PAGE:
The effect of leaf litter species on vernal pool invertebrates and communities
Vernal pools form during the spring when snowmelt and rainwater gather in depressions in the ground. These systems are isolated from streams and therefore have isolated nutrient cycles. Decaying leaf litter replenishes nutrient levels in these wetlands for use by other organisms. Fallen leaf litter also is both a shelter and a food source for many invertebrates. Differences in leaf chemistry (phytochemicals, lignin content) among plant species alters nutritional value of detritus to invertebrates. In this experiment, invertebrate communities on leaf litter from three tree species were compared to determine whether leaf species affected invertebrate colonization rates or densities. Eastern cottonwood (Populus deltoides), Red maple (Acer rubrum), and Pin oak (Querqus palustris) were chosen to reflect common leaf litter types found in vernal pools. We hypothesized that red maple leaves would have the most diverse and abundant community of invertebrates because they have less tannins and decompose faster. We collected leaf litter bags 2, 7, 14, and 30 days after deployment, measured remaining leaf dry weight, and identified invertebrates to family. Nonmetric Multidimensional Scaling, PermANOVA, and Indicator Species Analysis was used to assess community patterns.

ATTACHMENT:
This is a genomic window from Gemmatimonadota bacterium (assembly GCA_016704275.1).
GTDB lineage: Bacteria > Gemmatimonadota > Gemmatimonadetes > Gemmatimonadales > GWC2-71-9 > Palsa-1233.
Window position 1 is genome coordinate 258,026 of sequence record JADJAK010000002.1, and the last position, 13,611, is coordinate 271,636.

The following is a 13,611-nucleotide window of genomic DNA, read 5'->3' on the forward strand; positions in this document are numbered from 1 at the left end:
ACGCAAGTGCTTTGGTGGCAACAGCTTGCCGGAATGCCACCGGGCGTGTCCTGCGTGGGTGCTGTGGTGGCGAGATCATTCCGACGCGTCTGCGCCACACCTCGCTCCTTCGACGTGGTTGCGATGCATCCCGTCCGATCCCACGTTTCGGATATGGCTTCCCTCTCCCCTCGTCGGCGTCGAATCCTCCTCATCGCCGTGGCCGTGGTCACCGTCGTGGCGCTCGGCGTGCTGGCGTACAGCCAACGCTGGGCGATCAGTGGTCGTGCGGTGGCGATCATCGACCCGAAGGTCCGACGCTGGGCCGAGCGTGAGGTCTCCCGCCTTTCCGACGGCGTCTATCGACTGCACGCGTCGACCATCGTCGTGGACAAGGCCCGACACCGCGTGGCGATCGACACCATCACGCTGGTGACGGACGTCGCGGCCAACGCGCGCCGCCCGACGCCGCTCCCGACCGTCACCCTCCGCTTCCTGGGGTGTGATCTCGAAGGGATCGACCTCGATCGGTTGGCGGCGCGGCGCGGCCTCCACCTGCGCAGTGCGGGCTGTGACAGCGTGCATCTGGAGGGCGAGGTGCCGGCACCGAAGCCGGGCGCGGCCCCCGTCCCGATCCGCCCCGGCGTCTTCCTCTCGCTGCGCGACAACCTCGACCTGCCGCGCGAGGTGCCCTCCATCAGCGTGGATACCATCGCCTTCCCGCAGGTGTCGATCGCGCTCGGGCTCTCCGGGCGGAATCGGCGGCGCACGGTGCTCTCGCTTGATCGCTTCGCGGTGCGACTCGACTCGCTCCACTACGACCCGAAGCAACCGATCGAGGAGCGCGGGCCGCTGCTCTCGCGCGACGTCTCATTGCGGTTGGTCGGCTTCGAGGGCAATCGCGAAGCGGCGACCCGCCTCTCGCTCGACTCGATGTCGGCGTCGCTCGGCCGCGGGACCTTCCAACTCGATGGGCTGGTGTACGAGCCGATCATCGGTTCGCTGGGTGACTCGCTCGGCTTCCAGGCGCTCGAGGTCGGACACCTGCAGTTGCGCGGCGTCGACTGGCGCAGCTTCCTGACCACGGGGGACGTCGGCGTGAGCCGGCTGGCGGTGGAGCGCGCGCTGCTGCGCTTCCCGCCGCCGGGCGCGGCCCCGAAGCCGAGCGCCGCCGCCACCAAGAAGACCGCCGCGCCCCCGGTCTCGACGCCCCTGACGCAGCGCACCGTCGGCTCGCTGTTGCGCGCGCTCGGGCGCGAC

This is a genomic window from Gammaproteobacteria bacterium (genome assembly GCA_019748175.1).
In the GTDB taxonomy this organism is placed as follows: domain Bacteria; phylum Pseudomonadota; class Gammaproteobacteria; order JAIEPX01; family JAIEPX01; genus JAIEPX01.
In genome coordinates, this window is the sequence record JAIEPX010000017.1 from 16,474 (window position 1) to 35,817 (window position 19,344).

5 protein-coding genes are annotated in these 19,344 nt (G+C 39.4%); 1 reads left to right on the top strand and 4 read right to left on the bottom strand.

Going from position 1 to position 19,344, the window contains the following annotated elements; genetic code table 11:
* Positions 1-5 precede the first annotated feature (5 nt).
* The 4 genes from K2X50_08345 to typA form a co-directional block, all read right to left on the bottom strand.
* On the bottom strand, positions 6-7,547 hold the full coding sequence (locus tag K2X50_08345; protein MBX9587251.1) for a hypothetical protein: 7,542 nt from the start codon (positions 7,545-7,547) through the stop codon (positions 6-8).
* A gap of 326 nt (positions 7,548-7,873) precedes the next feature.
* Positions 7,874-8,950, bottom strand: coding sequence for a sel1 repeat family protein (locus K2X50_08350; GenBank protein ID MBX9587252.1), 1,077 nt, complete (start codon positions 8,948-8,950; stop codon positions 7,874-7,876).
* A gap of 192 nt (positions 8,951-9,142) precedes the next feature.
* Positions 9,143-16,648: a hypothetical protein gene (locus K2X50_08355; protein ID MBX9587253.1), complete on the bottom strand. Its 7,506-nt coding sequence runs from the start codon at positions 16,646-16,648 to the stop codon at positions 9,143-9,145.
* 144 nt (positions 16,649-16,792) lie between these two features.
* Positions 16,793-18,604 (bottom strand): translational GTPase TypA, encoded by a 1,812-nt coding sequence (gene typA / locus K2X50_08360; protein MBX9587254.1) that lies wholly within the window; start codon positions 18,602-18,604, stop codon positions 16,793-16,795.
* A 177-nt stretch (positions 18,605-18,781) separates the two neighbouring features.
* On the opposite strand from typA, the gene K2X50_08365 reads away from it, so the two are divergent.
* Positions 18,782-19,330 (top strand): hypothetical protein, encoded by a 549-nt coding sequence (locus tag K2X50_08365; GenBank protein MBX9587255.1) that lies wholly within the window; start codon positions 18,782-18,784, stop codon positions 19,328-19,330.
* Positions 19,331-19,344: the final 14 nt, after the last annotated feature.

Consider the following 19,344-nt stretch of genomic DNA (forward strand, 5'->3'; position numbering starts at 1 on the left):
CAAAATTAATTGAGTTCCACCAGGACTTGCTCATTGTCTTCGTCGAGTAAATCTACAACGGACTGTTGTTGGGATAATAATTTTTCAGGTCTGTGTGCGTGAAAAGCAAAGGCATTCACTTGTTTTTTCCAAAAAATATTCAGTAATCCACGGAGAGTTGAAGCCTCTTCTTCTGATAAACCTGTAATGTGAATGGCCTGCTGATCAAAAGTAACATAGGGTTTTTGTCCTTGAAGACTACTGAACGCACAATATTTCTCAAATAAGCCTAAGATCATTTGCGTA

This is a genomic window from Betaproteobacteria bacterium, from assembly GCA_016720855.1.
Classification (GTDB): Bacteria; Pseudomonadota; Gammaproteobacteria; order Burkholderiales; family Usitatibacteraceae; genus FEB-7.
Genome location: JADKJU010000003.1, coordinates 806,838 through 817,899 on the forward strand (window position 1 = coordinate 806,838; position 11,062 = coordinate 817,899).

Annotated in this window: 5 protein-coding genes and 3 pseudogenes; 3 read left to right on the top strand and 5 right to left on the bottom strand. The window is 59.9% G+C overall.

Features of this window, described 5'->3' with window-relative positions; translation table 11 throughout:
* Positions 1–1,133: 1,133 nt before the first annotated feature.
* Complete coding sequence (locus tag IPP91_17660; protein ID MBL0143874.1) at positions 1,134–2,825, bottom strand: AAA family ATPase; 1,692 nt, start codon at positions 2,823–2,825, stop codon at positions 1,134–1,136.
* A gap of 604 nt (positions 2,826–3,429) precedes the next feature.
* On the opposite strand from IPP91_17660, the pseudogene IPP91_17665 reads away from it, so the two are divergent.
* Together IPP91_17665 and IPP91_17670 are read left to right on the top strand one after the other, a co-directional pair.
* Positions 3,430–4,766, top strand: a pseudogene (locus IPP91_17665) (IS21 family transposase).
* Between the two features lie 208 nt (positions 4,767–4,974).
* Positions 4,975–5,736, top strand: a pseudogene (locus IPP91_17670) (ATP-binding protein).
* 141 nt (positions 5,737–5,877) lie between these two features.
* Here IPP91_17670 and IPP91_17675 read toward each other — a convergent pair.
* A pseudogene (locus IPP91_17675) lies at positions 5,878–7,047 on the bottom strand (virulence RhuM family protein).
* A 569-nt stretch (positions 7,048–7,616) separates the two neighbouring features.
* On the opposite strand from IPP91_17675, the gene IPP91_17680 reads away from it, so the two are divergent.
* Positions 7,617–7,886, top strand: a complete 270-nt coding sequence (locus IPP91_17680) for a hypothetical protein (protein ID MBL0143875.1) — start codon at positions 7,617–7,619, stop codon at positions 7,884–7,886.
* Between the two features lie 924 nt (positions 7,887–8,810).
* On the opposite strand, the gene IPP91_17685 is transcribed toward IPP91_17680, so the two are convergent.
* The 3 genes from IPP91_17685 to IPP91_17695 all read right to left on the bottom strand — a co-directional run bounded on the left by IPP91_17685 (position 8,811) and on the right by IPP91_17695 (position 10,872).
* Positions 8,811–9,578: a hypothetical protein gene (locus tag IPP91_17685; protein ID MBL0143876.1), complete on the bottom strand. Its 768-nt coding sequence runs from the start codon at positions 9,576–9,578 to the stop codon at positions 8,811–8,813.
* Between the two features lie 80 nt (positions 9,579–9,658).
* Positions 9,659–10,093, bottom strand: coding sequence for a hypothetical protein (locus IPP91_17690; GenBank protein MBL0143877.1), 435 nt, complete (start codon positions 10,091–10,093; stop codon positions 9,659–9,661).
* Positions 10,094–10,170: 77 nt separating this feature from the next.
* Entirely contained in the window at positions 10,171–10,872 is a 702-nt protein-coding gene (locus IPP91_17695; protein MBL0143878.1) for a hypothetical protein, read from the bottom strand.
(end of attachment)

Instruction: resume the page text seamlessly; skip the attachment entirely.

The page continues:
Our results show that litter decomposition was fastest in red maple, then cottonwood, and slowest in oak litter. On all sample dates, the red maple leaf litter remaining was significantly lower than pin oak and cottonwood. Leaf litter in litter bags were quickly colonized by detritivorous invertebrates, but there were relatively few taxa during the study. Aquatic Asellidae (Crustacea, Isopoda) were the most abundant invertebrate taxa in all leaf species, accounting for 56% of the total invertebrate individuals. The next most abundant taxa were Chironomidae (O. Diptera) midge larvae (26% of total). Other taxa included Planorbidae (Gastropoda) and Sphaeriidae (Bivalvia). Surprisingly, abundance of invertebrate communities did not differ among leaf litter types or dates. However, when leaf types were compared on individual sampling dates, there was a difference among diversity. The invertebrate community in cottonwood leaves was less diverse than either red maple or pin oak. A multivariate NMDS ordination found that cottonwood was different from the other two leaf types. Our data also implies that vernal pools with a canopy of red maple or pin oak trees might have higher secondary productivity than cottonwood dominated forests. In red maple forests, decomposition by invertebrates may quickly release nutrients from leaf litter into vernal pools and promote higher primary productivity.